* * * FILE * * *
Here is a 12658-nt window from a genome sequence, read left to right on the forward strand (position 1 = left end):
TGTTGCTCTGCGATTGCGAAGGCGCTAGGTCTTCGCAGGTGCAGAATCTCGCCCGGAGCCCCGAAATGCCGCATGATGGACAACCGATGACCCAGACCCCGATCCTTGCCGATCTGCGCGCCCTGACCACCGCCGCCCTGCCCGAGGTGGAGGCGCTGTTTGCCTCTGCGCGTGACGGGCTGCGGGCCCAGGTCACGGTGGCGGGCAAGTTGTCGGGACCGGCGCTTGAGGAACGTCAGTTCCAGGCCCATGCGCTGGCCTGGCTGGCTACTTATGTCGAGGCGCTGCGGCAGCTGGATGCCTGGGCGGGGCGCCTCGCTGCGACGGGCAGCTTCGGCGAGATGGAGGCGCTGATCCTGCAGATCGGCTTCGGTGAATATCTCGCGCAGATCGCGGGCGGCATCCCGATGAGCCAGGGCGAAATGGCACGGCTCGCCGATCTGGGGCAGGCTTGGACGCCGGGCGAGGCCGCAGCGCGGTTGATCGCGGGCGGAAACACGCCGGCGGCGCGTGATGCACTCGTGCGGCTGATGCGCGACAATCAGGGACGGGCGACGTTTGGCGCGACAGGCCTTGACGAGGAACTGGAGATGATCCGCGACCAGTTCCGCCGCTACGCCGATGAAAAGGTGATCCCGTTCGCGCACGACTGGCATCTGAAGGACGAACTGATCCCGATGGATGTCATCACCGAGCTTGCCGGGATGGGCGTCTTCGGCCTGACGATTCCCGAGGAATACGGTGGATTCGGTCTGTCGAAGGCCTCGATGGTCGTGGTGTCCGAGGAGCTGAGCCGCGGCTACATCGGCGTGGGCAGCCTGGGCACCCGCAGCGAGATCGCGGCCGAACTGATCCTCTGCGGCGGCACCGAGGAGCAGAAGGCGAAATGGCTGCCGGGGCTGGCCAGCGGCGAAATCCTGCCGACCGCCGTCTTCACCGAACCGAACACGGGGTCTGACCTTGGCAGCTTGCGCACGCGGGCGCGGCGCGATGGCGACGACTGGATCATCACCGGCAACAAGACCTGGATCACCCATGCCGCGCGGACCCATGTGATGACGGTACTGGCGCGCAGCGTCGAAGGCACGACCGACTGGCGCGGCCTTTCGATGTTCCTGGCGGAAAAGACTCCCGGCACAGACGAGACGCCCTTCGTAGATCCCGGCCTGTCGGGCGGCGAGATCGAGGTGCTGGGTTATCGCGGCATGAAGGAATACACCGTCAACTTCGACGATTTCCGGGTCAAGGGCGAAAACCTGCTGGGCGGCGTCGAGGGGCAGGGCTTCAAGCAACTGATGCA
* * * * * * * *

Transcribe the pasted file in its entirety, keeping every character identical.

Here is a 12658-nt window from a genome sequence, read left to right on the forward strand (position 1 = left end):
TGTTGCTCTGCGATTGCGAAGGCGCTAGGTCTTCGCAGGTGCAGAATCTCGCCCGGAGCCCCGAAATGCCGCATGATGGACAACCGATGACCCAGACCCCGATCCTTGCCGATCTGCGCGCCCTGACCACCGCCGCCCTGCCCGAGGTGGAGGCGCTGTTTGCCTCTGCGCGTGACGGGCTGCGGGCCCAGGTCACGGTGGCGGGCAAGTTGTCGGGACCGGCGCTTGAGGAACGTCAGTTCCAGGCCCATGCGCTGGCCTGGCTGGCTACTTATGTCGAGGCGCTGCGGCAGCTGGATGCCTGGGCGGGGCGCCTCGCTGCGACGGGCAGCTTCGGCGAGATGGAGGCGCTGATCCTGCAGATCGGCTTCGGTGAATATCTCGCGCAGATCGCGGGCGGCATCCCGATGAGCCAGGGCGAAATGGCACGGCTCGCCGATCTGGGGCAGGCTTGGACGCCGGGCGAGGCCGCAGCGCGGTTGATCGCGGGCGGAAACACGCCGGCGGCGCGTGATGCACTCGTGCGGCTGATGCGCGACAATCAGGGACGGGCGACGTTTGGCGCGACAGGCCTTGACGAGGAACTGGAGATGATCCGCGACCAGTTCCGCCGCTACGCCGATGAAAAGGTGATCCCGTTCGCGCACGACTGGCATCTGAAGGACGAACTGATCCCGATGGATGTCATCACCGAGCTTGCCGGGATGGGCGTCTTCGGCCTGACGATTCCCGAGGAATACGGTGGATTCGGTCTGTCGAAGGCCTCGATGGTCGTGGTGTCCGAGGAGCTGAGCCGCGGCTACATCGGCGTGGGCAGCCTGGGCACCCGCAGCGAGATCGCGGCCGAACTGATCCTCTGCGGCGGCACCGAGGAGCAGAAGGCGAAATGGCTGCCGGGGCTGGCCAGCGGCGAAATCCTGCCGACCGCCGTCTTCACCGAACCGAACACGGGGTCTGACCTTGGCAGCTTGCGCACGCGGGCGCGGCGCGATGGCGACGACTGGATCATCACCGGCAACAAGACCTGGATCACCCATGCCGCGCGGACCCATGTGATGACGGTACTGGCGCGCAGCGTCGAAGGCACGACCGACTGGCGCGGCCTTTCGATGTTCCTGGCGGAAAAGACTCCCGGCACAGACGAGACGCCCTTCGTAGATCCCGGCCTGTCGGGCGGCGAGATCGAGGTGCTGGGTTATCGCGGCATGAAGGAATACACCGTCAACTTCGACGATTTCCGGGTCAAGGGCGAAAACCTGCTGGGCGGCGTCGAGGGGCAGGGCTTCAAGCAACTGATGCA